So I think what we have the opportunity of doing is - because ultimately if you go down the boxed product route we're getting 10 per cent-ish against our development costs - go direct to the consumer via Apple or Xbox where we're getting 70 per cent... which from a business sense is so mind-bogglingly more that it actually destroys the model, and you rewrite the rules from the start.
Q: Martyn Brown has stated that Team 17 has absolutely no plans to put out forthcoming XBLA trilogy Alien Breed as a boxed product, because they'd need to sell between 5 and 20 copies at retail for every one copy sold online...
Charles Cecil: Martyn is blessed because he's been extremely successful. From our perspective I value the relationship with Ubisoft, because it was a really good one - they contributed creatively to the product, and I think it was an ideal one for both sides. They have a much higher overhead base, and unlike the relationship often with publishers which is one based on, ultimately conflict, they sent it off to testing - which they funded - they sent it to casual testers and gave us the feedback... they contributed an awful lot, and to me that's an example of a win-win scenario. So I'm not in any way anti-publishers.
I would say that previous relationships that we've had with publishers have been incredibly negative, because they've contributed almost nothing, and we've been put in a position where we've actually made a loss on games they've earned millions of dollars in profit on.
I won't name names, and I'm not whingeing about it, but the funny thing is that they come back to us later and want to do another project with us... but anyway, I certainly have no criticism whatsoever of Ubisoft, just praise.
Q: So looking at the iPhone model, what attracts you to that as opposed to XBLA or PSN?
Charles Cecil: I'll tell you exactly what attracts me, and that's that the original assets are 640 x 480 which look fantastic on an iPhone. The moment you put them onto a high-res big television, they start looking very blocky.
Q: So it's just practicality?
Charles Cecil: Absolutely, yes. Going forward we'll be using different technology, so there will be the scalability, but actually on those older games we don't have that.
What's interesting about a game like BASS is that when we first wrote it, it was for DOS - it didn't have any Windows support whatsoever. So when Windows 95 (I think it was) stopped supporting DOS, the game was effectively dead. And when some hackers came along and asked for the source code, we gave it away for free because we'd lost the opportunity to exploit it. The programmers formed a group called Scumm VM, a very talented group, and they adapted a number of old adventures which, otherwise, wouldn't have been available to play.
What I want to do going forward is have a relationship with our consumer where we'll sell it on the iPhone for a couple of quid, but we'll probably give the PC version away on the basis that we're on a different model - we need to generate revenues to build new games.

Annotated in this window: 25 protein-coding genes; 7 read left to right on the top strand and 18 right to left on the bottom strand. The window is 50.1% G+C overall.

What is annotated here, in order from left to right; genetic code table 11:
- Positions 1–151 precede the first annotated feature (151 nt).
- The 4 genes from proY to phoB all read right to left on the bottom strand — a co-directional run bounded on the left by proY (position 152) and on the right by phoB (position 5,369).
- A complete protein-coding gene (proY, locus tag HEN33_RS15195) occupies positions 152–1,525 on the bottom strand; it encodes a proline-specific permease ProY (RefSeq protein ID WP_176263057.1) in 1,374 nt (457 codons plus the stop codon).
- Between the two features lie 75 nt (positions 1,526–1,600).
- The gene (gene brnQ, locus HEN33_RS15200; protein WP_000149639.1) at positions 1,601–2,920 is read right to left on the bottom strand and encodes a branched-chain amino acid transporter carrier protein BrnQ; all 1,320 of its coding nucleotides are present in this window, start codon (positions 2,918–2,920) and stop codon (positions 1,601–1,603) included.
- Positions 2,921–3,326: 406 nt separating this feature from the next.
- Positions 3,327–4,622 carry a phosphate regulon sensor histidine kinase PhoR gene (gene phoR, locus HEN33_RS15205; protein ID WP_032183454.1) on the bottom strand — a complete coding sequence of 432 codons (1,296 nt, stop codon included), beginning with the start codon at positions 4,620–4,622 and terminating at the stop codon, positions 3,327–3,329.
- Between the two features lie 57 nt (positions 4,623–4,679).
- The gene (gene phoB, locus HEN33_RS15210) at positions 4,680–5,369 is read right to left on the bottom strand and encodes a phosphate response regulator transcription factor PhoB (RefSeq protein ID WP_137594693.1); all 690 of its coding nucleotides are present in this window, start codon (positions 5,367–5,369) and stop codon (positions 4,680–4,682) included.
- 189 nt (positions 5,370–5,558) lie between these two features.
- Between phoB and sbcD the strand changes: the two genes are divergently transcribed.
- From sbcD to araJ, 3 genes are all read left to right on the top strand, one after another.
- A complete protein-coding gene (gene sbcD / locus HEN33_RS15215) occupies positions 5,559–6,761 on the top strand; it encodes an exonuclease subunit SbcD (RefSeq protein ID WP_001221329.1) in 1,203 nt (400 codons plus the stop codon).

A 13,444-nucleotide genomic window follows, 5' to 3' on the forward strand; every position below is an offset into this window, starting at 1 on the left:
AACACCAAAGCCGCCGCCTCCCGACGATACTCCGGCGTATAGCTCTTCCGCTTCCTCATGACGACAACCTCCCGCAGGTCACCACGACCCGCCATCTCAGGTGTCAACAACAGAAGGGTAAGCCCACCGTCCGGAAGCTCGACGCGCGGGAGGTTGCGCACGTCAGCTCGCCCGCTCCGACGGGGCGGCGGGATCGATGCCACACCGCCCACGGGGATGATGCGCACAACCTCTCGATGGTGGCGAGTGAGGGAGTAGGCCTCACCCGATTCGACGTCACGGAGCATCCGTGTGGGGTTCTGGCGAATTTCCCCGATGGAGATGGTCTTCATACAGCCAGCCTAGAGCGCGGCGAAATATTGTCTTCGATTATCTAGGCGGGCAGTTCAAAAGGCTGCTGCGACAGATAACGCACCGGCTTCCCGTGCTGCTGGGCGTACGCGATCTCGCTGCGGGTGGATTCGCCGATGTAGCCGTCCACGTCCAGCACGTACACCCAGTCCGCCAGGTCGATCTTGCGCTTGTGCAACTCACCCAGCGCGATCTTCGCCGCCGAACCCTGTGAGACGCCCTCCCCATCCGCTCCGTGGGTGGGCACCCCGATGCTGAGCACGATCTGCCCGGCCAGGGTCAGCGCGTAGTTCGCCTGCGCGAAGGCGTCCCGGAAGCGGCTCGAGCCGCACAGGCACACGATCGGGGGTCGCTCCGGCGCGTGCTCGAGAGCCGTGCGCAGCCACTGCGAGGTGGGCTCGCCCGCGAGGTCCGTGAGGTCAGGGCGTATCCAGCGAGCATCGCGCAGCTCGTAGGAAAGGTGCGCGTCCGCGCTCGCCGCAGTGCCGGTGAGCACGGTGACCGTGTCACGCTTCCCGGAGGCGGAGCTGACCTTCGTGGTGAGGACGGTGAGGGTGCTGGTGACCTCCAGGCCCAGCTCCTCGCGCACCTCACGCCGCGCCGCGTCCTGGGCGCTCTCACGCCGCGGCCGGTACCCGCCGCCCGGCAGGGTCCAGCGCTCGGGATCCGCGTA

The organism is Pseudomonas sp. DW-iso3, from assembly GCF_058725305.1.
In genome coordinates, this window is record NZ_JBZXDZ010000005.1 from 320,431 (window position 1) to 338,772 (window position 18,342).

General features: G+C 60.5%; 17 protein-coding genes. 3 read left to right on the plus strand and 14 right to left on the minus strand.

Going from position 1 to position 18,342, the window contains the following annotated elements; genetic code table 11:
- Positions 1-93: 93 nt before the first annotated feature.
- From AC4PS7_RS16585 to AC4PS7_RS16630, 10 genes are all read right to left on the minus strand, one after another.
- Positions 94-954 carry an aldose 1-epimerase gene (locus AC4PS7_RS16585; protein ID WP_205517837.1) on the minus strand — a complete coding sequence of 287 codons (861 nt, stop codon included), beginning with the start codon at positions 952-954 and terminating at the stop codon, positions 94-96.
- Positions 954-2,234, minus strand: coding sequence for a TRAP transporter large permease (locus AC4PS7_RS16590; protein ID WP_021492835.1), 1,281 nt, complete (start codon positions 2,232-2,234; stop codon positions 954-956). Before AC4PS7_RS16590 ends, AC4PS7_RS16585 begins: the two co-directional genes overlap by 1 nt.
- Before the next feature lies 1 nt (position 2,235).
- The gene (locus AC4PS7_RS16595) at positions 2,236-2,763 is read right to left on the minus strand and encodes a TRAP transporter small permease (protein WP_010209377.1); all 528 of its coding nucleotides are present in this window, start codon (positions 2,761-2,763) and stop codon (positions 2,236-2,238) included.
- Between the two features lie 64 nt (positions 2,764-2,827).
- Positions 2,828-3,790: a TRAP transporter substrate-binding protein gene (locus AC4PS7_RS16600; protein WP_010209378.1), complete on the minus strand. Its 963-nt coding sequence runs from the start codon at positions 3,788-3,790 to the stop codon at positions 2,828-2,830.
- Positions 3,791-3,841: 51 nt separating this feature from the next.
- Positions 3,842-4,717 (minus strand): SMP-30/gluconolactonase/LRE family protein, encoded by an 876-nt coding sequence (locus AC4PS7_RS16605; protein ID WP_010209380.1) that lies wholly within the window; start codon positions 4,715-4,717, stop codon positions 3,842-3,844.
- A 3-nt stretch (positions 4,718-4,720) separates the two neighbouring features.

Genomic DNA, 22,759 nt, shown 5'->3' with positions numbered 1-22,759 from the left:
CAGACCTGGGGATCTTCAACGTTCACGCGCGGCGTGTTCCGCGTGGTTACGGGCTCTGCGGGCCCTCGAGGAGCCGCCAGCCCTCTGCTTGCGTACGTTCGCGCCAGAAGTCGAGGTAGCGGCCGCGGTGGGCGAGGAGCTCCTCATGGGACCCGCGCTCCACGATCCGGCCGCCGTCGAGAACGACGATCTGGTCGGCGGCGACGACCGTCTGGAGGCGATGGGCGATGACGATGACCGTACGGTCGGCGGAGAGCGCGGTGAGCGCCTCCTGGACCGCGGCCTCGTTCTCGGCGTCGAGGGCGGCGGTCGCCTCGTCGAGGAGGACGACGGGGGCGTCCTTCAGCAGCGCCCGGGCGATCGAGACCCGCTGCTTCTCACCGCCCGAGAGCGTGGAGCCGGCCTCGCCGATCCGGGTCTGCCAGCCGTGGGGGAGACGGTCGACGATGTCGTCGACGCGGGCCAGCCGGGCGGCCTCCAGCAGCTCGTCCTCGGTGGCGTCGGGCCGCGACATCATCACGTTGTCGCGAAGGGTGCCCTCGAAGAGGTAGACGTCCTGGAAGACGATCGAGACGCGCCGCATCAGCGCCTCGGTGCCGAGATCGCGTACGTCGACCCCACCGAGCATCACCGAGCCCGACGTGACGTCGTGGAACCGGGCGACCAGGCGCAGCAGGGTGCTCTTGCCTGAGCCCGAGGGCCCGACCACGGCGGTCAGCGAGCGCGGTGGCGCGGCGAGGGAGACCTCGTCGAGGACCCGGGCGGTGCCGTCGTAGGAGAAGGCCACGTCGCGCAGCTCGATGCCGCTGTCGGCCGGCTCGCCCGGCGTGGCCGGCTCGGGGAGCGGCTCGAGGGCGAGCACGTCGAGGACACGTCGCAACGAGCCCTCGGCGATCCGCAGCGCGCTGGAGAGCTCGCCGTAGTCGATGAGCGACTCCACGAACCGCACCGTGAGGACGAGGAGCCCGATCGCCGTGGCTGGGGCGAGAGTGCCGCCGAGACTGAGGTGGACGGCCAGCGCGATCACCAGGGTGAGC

So if they want more adventure games, if they enjoy this type of game and want us to make more of them, then yes - they can have it for free and not pay if they don't want to - but otherwise pay us a bit of money and allow us to continue writing games within this new context.
Yes, we could go through a publisher, but if we do that it's going to cost you USD 20-30 because of the value chain. So we want to build a direct relationship instead, but be totally open on where we stand, what are costs are, and so on.
Q: In the traditional publishing environment, that almost sounds naïve - but in the brave new digital distribution world it's an option that becomes viable given that you've got a strong community. What are your hopes for this business model?
Charles Cecil: Well, remember that BASS we've put in lots of stuff, but it's not hugely expensive - so this is not a product that has cost us an awful lot of money. So therefore we can actually afford to test the water.
Q: How much reliance will you place on that voluntary donation - or will that be partially offset by iPhone sales?
Charles Cecil: Well, I do a bit of consultancy, and my overhead is almost zero - so even if it doesn't work, it's such an exciting time that we have the complete flexibility to change. We're very clear on the vision of what we want to achieve, but we can change it if it fails.
I'm absolutely blown away at the way that the time and passion spent by fans of the game, and Revolution. People talk about the first time they played BASS, or Broken Sword - it's in the public consciousness, people remember it, and I'm very flattered by that, so I think we're in a great position to be able to do something like this.
Charles Cecil is the MD of Revolution. Interview by Phil Elliott.